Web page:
DVD Review: Fighting
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Unrated & Theatrical Versions
Directed by Dito Montiel
Starring Channing Tatum, Terrence Howard, Zulay Henao, Luis Guzman
Universal Studios Home Entertainment
Release Date: August 25, 2009

Fighting tells the story on a down-and-out young man named Shawn MacArthur (Channing Tatum) who gets by selling cheap products on the streets of New York City. When one of his transactions doesn’t go so well, he finds himself in a fight with a few guys, who he handles with ease. Later that night, he sees a man who witnessed the earlier altercation, as well as a kid who grabbed his money. When he goes in to get what’s his, the man, named Harvey (Terrence Howard), makes him a proposition he just can’t refuse: the chance to fight and walk away with $5,000. He eventually gains a reputation in the city as an underground fighting talent, which leads to a possible showdown with a nemesis from his past, and a romance with a woman who may be hiding a secret.

The movie starts off all right at first, but as each moment passed by, it consistently lost control of itself, where it wanted to go, and what it wanted to be. I’m not sure I’ve ever seen a movie that was so confused within itself before, and it was difficult to watch at times. Yes, the feared train wreck analogy is perfectly fitting here.

Fair warning, there are semi-spoilers after this point, though they’re not significant enough to alter what your experience will be.

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Game Review: Street Fighter IV

Street Fighter IV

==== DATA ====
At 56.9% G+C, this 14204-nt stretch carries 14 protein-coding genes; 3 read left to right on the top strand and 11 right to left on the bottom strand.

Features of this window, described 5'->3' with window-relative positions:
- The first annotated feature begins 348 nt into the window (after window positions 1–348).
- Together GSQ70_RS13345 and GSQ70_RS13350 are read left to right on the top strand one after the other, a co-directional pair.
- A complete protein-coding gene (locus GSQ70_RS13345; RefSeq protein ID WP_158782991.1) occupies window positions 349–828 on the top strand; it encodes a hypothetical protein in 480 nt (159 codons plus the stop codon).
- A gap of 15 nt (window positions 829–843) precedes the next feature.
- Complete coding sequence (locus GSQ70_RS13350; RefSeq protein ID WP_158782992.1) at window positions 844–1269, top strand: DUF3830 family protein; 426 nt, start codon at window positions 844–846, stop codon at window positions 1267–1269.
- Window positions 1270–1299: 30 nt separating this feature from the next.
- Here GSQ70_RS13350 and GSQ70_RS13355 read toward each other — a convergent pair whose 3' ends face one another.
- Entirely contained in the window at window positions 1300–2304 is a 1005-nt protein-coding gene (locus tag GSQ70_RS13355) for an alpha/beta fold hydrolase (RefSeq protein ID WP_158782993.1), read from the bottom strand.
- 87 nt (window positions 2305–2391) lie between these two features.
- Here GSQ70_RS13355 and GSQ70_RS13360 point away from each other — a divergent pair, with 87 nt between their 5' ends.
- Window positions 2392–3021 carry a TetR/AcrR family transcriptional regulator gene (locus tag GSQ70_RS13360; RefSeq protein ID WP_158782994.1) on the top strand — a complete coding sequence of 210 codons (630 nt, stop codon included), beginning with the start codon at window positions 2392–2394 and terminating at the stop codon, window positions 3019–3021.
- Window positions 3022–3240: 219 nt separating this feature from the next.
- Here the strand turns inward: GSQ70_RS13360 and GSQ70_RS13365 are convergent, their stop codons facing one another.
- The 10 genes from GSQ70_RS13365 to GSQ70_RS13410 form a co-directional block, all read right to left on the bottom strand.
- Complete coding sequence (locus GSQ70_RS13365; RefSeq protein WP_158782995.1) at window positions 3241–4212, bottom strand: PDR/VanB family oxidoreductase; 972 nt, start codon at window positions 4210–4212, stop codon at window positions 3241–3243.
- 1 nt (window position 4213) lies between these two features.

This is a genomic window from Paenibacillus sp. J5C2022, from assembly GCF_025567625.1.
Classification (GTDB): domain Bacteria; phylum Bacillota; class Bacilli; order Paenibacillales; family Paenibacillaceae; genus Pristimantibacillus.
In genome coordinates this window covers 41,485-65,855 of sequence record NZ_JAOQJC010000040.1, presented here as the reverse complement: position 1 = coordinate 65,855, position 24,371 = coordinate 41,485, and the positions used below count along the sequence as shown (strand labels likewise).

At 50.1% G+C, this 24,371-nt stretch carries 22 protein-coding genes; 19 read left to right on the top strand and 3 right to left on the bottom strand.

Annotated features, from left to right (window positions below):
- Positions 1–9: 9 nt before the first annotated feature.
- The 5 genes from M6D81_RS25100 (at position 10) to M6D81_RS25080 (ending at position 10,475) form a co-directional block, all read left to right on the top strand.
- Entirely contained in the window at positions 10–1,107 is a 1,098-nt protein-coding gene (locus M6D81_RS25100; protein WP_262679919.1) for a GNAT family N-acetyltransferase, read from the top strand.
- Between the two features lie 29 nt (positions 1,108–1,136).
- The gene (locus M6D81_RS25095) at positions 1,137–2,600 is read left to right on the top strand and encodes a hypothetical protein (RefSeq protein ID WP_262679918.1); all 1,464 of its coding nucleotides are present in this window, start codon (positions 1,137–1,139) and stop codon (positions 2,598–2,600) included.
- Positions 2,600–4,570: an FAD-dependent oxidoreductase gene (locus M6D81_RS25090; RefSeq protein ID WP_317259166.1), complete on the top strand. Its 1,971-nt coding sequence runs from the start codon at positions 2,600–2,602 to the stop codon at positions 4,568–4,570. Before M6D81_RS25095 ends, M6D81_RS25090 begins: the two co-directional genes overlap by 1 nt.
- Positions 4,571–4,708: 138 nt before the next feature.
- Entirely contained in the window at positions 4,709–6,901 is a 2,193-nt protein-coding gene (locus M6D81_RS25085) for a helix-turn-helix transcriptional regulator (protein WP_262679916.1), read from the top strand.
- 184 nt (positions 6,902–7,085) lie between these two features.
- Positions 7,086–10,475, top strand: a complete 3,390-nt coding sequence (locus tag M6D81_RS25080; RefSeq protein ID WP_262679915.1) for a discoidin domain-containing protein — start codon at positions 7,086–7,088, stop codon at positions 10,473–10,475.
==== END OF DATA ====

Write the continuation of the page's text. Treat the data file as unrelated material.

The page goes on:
Genre: Fighting
Rating: 12 (VSC Rating)
Publisher: Capcom
Format: Xbox 360, PS3 (Coming soon to PC), Arcade

Chances are, you’ve already heard about Capcom’s legendary Street Fighter series – Street Fighter 2 was/is the benchmark for almost every 1v1 fighting game that exists today. If you haven’t, then you’re either not a gamer, or haven’t set foot in an arcade in the last 15+ years.

SF2 is quite possibly one of my favourite games of all time – it is (in my opinion) one of the most polished and flawless fighting games to date, even if it’s 2D. The game’s combo system and tactical gameplay makes it fun for beginners to pick up, and great for hardcore players to arrange tournaments around (which in turn makes for some amazing viewing).

Capcom haven’t been able to match the original Street Fighter 2‘s quality for a long time (the closest they came for me was Street Fighter Alpha 2), and in the development of their latest release; Street Fighter IV, you can tell they’ve gone back to the roots of the series. Capcom did attempt delving into the world of a 3D Street Fighter before, with the Street Fighter Ex series – these, although good in their own right, were overshadowed by games like Tekken and Dead or Alive.

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